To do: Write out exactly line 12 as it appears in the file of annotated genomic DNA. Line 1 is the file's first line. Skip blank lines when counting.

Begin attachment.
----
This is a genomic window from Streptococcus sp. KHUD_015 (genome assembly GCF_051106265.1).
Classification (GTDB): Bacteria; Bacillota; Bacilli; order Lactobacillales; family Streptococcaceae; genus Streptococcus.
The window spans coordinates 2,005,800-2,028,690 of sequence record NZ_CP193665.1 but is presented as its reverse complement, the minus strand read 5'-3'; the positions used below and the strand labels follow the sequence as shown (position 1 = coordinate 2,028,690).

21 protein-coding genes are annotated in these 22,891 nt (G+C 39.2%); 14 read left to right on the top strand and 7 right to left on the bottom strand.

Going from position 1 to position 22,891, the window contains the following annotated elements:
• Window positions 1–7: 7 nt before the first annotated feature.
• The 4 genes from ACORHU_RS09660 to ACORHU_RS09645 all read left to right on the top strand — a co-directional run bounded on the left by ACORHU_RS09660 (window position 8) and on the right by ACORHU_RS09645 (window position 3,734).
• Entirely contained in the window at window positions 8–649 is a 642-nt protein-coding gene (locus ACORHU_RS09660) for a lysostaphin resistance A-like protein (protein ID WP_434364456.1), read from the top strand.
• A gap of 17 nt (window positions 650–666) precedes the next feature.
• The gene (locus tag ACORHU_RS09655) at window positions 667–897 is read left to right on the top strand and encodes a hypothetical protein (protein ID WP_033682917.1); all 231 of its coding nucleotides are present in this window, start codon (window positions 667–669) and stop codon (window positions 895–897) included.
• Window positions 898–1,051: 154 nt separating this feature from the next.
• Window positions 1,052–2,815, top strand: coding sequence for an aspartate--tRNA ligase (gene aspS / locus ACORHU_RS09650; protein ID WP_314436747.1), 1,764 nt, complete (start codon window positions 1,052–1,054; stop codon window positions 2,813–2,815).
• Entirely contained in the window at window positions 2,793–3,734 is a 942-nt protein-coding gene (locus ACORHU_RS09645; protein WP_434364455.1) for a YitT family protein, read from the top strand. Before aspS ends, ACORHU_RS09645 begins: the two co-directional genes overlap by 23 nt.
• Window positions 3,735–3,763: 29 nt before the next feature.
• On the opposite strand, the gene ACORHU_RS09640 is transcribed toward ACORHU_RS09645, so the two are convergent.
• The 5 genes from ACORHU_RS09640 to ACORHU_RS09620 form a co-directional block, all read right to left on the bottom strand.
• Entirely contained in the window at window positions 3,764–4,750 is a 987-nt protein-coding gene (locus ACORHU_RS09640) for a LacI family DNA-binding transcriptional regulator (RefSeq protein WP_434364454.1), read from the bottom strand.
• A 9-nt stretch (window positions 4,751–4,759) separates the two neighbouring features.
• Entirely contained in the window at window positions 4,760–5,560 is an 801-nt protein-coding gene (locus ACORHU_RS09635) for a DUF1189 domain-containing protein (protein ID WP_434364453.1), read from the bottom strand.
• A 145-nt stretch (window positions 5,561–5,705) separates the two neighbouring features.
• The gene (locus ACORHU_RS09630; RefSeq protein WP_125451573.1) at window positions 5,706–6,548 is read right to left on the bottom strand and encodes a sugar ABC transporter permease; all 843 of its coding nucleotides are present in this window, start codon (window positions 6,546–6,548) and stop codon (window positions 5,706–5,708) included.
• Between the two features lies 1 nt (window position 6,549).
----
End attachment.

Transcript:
• Window positions 1,052–2,815, top strand: coding sequence for an aspartate--tRNA ligase (gene aspS / locus ACORHU_RS09650; protein ID WP_314436747.1), 1,764 nt, complete (start codon window positions 1,052–1,054; stop codon window positions 2,813–2,815).